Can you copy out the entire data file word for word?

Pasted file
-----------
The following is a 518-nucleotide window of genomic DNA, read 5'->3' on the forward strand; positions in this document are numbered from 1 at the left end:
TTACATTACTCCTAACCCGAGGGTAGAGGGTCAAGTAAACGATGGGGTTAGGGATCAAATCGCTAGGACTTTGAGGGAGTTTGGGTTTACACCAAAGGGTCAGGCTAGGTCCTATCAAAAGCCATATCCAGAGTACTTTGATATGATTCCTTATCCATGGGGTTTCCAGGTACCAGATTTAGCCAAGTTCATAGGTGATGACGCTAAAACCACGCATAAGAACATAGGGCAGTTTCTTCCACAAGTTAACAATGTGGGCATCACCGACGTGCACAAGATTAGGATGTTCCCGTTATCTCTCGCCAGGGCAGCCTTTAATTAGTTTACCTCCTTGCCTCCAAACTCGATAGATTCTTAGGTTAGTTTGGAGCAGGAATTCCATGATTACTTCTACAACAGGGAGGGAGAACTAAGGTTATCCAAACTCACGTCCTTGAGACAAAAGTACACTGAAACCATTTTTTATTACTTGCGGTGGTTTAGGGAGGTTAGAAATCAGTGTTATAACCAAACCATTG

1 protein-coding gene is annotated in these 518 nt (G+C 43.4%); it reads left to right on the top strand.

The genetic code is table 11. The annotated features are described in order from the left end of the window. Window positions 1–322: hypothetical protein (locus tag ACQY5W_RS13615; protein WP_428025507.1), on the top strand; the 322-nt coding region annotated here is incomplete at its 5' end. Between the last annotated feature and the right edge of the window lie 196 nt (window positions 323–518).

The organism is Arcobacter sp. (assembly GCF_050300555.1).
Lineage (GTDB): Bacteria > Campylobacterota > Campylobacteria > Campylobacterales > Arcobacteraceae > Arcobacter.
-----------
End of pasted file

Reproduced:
The following is a 518-nucleotide window of genomic DNA, read 5'->3' on the forward strand; positions in this document are numbered from 1 at the left end:
TTACATTACTCCTAACCCGAGGGTAGAGGGTCAAGTAAACGATGGGGTTAGGGATCAAATCGCTAGGACTTTGAGGGAGTTTGGGTTTACACCAAAGGGTCAGGCTAGGTCCTATCAAAAGCCATATCCAGAGTACTTTGATATGATTCCTTATCCATGGGGTTTCCAGGTACCAGATTTAGCCAAGTTCATAGGTGATGACGCTAAAACCACGCATAAGAACATAGGGCAGTTTCTTCCACAAGTTAACAATGTGGGCATCACCGACGTGCACAAGATTAGGATGTTCCCGTTATCTCTCGCCAGGGCAGCCTTTAATTAGTTTACCTCCTTGCCTCCAAACTCGATAGATTCTTAGGTTAGTTTGGAGCAGGAATTCCATGATTACTTCTACAACAGGGAGGGAGAACTAAGGTTATCCAAACTCACGTCCTTGAGACAAAAGTACACTGAAACCATTTTTTATTACTTGCGGTGGTTTAGGGAGGTTAGAAATCAGTGTTATAACCAAACCATTG

1 protein-coding gene is annotated in these 518 nt (G+C 43.4%); it reads left to right on the top strand.

The genetic code is table 11. The annotated features are described in order from the left end of the window. Window positions 1–322: hypothetical protein (locus tag ACQY5W_RS13615; protein WP_428025507.1), on the top strand; the 322-nt coding region annotated here is incomplete at its 5' end. Between the last annotated feature and the right edge of the window lie 196 nt (window positions 323–518).

The organism is Arcobacter sp. (assembly GCF_050300555.1).
Lineage (GTDB): Bacteria > Campylobacterota > Campylobacteria > Campylobacterales > Arcobacteraceae > Arcobacter.